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Pa. coroner begins ruling deaths from heroin overdose as homicide

March 26, 2016  |  Posted by: JammedUp Staff
Pa. coroner begins ruling deaths from heroin overdose as homicide PORTLAND, ME - JULY 4: Portland Fire Deputy Chief Terry Walsh responds to a possible heroin overdose by an 18-year-old male in Portland, ME on July 4, 2015. Over the years, calls of overdose and related "cardiac arrest" calls have increased and become routine in the city. EMS paramedics have saved countless lives by administering Narcan (aka Naloxone) a medication that counteracts opiod especially in overdose situations. (Photo by Linda Davidson / The Washington Post via Getty Images)

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WILLIAMSPORT, Pa. (AP) — A county coroner in Pennsylvania has started ruling heroin overdose deaths as homicides, saying drug dealers are murderers.

Lycoming County Charles Kiessling Jr. had been marking overdose deaths as accidental, which he called standard practice, but said he’s trying to raise awareness of a heroin epidemic that contributed to a 13 percent increase in overdose deaths in Pennsylvania in one year.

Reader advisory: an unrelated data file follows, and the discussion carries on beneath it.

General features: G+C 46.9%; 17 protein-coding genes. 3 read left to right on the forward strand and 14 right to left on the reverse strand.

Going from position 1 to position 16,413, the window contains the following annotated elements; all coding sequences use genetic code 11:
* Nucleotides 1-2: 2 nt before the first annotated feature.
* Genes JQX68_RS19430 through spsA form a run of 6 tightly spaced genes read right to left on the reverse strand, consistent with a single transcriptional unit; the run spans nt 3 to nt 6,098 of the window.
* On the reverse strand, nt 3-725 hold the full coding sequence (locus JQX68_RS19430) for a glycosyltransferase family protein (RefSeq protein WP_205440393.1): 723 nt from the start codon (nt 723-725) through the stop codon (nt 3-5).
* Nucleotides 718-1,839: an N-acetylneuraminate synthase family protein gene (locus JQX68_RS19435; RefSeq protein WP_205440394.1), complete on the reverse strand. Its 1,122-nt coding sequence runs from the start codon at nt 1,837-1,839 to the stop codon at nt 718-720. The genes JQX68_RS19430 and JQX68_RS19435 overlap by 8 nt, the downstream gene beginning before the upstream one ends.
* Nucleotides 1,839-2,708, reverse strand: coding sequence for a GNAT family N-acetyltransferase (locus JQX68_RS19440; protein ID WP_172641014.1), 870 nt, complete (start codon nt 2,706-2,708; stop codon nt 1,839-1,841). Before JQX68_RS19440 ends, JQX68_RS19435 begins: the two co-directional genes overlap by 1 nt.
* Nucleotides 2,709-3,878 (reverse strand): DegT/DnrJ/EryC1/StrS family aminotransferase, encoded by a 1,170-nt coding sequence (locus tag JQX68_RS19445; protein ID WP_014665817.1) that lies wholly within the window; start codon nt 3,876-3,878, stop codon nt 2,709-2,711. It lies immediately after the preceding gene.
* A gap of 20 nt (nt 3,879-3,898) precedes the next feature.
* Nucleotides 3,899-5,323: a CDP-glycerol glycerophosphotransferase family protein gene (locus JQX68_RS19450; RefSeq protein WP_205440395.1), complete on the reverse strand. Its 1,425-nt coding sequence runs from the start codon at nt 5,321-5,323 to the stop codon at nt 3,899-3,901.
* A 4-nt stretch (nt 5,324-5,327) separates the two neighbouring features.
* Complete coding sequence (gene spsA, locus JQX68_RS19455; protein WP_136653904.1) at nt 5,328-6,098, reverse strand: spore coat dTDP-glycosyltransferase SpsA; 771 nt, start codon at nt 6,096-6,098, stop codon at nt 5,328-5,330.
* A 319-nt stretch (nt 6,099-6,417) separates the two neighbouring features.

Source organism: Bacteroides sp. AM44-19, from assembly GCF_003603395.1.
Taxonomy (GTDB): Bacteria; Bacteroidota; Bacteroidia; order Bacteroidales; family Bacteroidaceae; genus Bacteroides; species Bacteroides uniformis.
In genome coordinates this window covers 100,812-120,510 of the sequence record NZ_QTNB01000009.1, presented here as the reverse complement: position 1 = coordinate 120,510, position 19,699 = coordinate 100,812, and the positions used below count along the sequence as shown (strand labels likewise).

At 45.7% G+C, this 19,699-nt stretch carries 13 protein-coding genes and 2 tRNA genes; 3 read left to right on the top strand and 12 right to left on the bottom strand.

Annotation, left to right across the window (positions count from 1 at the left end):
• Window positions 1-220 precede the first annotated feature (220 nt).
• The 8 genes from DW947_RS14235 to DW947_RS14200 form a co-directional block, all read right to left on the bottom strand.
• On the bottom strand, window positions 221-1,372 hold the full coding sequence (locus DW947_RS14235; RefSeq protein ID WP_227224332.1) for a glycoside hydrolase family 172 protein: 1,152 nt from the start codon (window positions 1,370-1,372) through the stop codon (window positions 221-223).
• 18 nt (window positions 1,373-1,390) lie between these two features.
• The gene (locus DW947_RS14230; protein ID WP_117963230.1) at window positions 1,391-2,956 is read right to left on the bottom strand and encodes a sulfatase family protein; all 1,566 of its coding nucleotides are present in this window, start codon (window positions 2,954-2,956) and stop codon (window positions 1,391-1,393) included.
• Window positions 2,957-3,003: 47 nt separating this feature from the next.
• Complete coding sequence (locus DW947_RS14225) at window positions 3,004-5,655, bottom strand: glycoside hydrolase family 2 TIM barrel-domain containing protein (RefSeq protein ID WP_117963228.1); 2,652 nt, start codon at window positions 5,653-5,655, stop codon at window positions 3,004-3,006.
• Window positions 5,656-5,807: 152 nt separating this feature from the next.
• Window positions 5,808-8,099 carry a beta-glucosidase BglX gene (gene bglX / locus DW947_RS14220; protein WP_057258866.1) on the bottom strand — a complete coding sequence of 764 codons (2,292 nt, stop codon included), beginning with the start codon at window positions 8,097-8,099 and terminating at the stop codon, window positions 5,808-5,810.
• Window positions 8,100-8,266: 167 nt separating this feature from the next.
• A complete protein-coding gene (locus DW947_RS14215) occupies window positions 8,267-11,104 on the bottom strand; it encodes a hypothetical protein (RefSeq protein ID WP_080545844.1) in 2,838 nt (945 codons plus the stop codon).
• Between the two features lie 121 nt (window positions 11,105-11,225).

“If you chose to sell heroin, you’re killing people and you’re murdering people. You’re just as dead from a shot of heroin as if someone puts a bullet in you,” Kiessling told The Daily Item of Sunbury.

He has ruled one overdose death in 2016 as a homicide, with four others pending the results of toxicology testing.

Homicide is defined as a death caused by another person. Not all homicides are determined to be crimes, and the decision on whether charges should be filed is made by prosecutors.

Pennsylvania law allows for a charge of drug delivery resulting in death, which carries a maximum penalty of up to 40 years in prison. But Lycoming County District Attorney Eric Linhardt said the cases are difficult to prove.

“In fact, we have been able to prosecute only a handful of such cases with varying degrees of success,” said Linhardt, adding that his office will “continue to aggressively prosecute these cases where we are able.”

Kiessling said he consulted with the solicitor for the Pennsylvania State Coroners Association, of which he is president, and determined that nothing in state law prevented him from making a determination of homicide in heroin overdose cases. He said he won’t change procedure for opioids like oxycodone if the victim has a valid prescription.

Nationally, since 2000, there has been a 200 percent spike in the rate of overdose deaths from opioid pain relievers and heroin, according to the Centers for Disease Control and Prevention.

Kiessling said the heroin problem “doesn’t seem to be raising enough eyebrows” in Lycoming, a largely rural county in north-central Pennsylvania that plays host to the Little League World Series each August.

“Calling these accidents is sweeping it under the rug,” he said.

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